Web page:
The ‘Songs of Comfort’ project world-renowned cellist Yo-Yo Ma launched on social media continues to expand in new directions. Jeffrey Brown looks at the growing collaboration in these mini performances, as tough times bring people together through music -- and technology. It's part of our ongoing arts and culture series, Canvas.
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Finally tonight, our occasional look at the Songs of Comfort project that world-renowned cellist Yo-Yo Ma launched on social media.
Jeffrey Brown looks at the growing collaboration in these mini-performances, as tough times bring people together through music and technology.
It's part of our ongoing arts and culture series, Canvas.
In a time of isolation, a desire to connect through music.
As the psychology of pandemic changes through the weeks, you can see that play out in the #SongsofComfort project through more and more collaborations.
That includes the man who started it all, Yo-Yo Ma, who recorded a distanced duet with celebrated West African singer Angelique Kidjo, and another with Syrian-born clarinetist Kinan Azmeh.
The urge to merge is often a family affair, as with this young mother and father in their Berlin, Germany, living room, their new baby adding a little percussion.
In Arizona, six women family members put the '70s song "I'd Like to Teach the World" to sing to multistringed accompaniment, joined by the whistling of the person capturing it all on camera.
And a violinist with the Washington, D.C.-area National Philharmonic sat down with her guitar-playing son for a piece by Astor Piazzolla.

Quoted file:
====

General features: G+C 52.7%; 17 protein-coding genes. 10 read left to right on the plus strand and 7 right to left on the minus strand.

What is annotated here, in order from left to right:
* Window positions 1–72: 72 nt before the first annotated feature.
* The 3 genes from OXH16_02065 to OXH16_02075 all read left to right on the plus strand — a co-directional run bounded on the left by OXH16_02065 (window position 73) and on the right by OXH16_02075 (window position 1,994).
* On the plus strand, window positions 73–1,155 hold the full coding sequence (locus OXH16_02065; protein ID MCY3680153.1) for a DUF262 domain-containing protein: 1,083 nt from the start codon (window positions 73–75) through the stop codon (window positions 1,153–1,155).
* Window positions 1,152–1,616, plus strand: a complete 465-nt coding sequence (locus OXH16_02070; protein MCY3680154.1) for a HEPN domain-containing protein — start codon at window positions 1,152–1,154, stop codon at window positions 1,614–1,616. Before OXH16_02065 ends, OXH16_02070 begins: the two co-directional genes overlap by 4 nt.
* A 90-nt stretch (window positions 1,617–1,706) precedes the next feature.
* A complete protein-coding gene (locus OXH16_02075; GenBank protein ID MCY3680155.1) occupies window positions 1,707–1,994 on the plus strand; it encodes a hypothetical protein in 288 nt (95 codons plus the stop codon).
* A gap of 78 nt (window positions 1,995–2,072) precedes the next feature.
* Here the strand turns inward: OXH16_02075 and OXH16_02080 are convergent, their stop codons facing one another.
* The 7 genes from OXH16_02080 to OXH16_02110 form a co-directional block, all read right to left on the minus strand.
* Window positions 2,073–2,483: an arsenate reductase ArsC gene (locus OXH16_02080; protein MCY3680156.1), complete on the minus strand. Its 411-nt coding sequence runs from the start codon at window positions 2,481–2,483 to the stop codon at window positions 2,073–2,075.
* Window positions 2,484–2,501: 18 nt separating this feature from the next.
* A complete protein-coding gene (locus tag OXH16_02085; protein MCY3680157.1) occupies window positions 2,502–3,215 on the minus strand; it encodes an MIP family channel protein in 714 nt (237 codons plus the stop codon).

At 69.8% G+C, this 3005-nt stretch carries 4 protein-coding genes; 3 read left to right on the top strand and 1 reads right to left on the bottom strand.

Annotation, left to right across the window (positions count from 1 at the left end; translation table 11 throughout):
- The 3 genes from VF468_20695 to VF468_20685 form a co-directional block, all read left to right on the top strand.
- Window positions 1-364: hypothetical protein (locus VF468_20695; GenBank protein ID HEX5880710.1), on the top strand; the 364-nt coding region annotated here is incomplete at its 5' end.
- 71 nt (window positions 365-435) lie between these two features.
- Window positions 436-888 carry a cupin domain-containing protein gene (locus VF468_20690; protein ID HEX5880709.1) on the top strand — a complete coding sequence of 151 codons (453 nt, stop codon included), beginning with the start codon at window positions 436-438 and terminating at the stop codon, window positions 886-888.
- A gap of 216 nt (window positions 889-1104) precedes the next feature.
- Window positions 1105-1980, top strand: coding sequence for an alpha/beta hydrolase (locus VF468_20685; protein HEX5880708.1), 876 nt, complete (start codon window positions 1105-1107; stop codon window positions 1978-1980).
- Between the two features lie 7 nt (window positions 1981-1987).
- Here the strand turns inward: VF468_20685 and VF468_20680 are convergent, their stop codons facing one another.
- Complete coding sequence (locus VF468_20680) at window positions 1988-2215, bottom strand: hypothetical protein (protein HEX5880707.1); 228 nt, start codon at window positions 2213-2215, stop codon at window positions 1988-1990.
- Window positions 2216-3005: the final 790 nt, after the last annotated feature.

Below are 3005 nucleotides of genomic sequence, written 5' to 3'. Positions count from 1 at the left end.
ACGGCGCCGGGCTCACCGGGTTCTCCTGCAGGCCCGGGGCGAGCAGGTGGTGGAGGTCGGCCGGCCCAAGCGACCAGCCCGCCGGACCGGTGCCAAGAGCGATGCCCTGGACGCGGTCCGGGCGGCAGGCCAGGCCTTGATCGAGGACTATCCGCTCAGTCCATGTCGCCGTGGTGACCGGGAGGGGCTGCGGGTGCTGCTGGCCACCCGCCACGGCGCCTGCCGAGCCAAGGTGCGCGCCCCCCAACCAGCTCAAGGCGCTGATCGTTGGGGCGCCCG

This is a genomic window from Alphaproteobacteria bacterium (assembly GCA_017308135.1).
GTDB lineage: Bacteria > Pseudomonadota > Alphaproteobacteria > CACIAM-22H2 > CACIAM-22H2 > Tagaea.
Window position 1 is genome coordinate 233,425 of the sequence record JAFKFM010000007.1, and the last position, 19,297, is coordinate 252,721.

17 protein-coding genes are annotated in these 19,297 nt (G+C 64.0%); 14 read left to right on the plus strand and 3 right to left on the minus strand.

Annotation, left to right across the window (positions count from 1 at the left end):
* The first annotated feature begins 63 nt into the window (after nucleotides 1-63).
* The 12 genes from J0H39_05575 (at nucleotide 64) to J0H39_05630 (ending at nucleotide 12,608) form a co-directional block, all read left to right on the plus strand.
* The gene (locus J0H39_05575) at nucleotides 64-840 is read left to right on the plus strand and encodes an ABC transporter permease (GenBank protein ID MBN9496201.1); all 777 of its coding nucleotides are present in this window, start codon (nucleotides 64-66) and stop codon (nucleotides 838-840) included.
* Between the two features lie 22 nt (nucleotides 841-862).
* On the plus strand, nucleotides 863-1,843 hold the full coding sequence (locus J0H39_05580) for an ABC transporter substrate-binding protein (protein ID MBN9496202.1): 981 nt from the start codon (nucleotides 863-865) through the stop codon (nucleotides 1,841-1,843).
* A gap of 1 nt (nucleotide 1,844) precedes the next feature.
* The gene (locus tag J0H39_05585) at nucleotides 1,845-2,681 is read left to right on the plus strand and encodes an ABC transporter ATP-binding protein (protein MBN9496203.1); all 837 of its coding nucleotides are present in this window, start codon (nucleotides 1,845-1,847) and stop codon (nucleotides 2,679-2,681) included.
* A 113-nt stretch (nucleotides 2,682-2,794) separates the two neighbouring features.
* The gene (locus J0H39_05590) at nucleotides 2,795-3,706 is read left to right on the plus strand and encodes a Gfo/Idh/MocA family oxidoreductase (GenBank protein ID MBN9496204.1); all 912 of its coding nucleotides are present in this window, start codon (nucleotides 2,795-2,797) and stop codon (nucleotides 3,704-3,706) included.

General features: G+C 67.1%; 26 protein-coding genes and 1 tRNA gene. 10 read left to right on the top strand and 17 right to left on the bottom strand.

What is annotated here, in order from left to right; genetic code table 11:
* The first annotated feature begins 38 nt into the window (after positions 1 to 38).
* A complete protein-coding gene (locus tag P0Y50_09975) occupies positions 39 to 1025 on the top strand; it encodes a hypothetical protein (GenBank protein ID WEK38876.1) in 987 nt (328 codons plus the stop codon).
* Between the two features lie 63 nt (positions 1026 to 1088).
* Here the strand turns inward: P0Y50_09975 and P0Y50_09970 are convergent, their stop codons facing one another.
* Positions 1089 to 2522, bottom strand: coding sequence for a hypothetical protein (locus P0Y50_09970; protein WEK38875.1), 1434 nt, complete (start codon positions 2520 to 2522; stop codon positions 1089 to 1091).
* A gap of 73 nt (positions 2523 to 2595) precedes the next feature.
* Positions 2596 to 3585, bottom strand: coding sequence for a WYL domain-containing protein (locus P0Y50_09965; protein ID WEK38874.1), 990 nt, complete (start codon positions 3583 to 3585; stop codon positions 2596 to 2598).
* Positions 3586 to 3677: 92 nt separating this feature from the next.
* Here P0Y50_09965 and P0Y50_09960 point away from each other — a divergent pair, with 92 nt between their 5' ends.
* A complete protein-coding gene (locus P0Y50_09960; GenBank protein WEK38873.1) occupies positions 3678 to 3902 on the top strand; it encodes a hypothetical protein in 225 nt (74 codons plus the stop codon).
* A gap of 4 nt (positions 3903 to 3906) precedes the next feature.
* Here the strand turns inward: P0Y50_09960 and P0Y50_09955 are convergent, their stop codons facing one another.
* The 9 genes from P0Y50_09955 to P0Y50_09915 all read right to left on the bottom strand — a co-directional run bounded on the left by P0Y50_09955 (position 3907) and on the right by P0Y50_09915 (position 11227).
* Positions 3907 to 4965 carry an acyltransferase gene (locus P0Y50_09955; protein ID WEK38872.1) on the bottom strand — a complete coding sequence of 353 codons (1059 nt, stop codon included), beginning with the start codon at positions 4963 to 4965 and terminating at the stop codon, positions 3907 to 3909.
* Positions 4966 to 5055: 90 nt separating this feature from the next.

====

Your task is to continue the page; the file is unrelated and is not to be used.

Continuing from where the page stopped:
There are also more elaborate cross-genre collaborations, a delightful Bach to the Barre breakfast scene created by musicians from the Toronto Symphony and dancers with the Canadian National Ballet, plus two children, who performed their roles to perfection.
Much older children at Potomac, Maryland's St. Andrews Episcopal School sang, "Oh happy Day," joined by alumni and faculty. And 24 student cellists from around the world managed to get together for a performance of Saint-Saens' "The Swan."
In Houston, members of the symphony, used to playing together on stage, created a virtual quartet. And while it can be a lonely time for many, technology allows another kind of quartet, all the parts performed by one individual.
Songs played alone, songs played together. And, as we saw in that Berlin living room, some things don't change, the desire to share and maybe inspire the next generation.
For the "PBS NewsHour," I'm Jeffrey Brown.
Songs of Comfort, that has to continue after this pandemic.